Long Term Disability and Its Benefits
Long Term Disability (LTD) can be used following Short Term Disability (STD) plans or alone.
Long Term Disability coverage provides wage replacement that is between 50-70% percent of your earnings before a non-work related injury impacted your ability to work.
If a LTD plan is offered through your employer, it is very important to sign up during the initial enrollment period, when you cannot be denied coverage for a pre-existing condition. Read the plan summary for definitions detailing what is covered as well as specific details required by your plan.
Most LTD plans include a waiting period that lasts from 3-26 weeks, which coincides with the length of time you can be paid for STD benefits, before you are eligible to begin receiving LTD benefits.
In order to continue to qualify for benefits detailed medical information must be provided to the LTD carrier initially and then throughout the life of the claim as requested. Failure to do so will result in termination of your benefit. If you are considered disabled longer than 90 days, most policies do not require you to continue paying premiums.
Most LTD policies have two definitions of disability: “Own Occupation” and “Any Occupation”.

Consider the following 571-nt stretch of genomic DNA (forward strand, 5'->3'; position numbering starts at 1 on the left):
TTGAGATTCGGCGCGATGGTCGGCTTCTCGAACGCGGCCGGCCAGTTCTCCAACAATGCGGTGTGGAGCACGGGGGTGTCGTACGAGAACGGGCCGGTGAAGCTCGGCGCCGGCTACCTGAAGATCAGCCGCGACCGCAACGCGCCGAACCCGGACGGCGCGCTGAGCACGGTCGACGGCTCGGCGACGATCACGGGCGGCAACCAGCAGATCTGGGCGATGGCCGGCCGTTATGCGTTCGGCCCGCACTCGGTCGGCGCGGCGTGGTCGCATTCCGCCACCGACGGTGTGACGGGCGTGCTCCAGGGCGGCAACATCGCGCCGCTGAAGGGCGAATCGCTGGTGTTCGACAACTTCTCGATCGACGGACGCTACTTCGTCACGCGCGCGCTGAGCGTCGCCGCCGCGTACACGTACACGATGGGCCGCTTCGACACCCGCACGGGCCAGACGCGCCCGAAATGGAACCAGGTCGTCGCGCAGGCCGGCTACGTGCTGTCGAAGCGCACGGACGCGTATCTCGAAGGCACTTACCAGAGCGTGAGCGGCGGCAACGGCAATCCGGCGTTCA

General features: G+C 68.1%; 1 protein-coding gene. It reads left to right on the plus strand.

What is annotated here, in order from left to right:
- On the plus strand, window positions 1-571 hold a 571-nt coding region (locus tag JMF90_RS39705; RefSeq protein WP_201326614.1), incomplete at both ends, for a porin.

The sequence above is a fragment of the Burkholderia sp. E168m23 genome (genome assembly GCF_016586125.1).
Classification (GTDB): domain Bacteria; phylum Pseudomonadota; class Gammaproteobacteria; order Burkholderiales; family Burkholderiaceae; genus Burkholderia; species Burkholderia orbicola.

- During the Own Occupation period, benefits are payable if the employee is unable to perform his or her regular job or a similar job. This period can last up to two years.
- After that, benefits are payable only if the employee is unable to perform Any Occupation for which he or she is or becomes reasonably qualified by education, training or experience.
Most LTD companies require you to apply for Social Security Disability (SSDI) benefits, and may provide assistance in the application process. Your LTD policy provides for what is known as an offset, or any benefit you receive from SSDI will reduce the benefit paid by the LTD policy.
If you are approved for SSDI and receive a retroactive payment check, you are normally required to pay the amount back received by the LTD company during the time which SSDI pays you.
In addition to STD and LTD, two additional federal disability programs you may be eligible for include Social Security Disability Insurance and Supplemental Security Income (SSI).
In order to be deemed disabled, you must have a medical condition that meets the Social Security Act (SSA) definition of disability, which is “having an illness or injury that is expected to last at least 12 months or if your condition may be considered terminal.”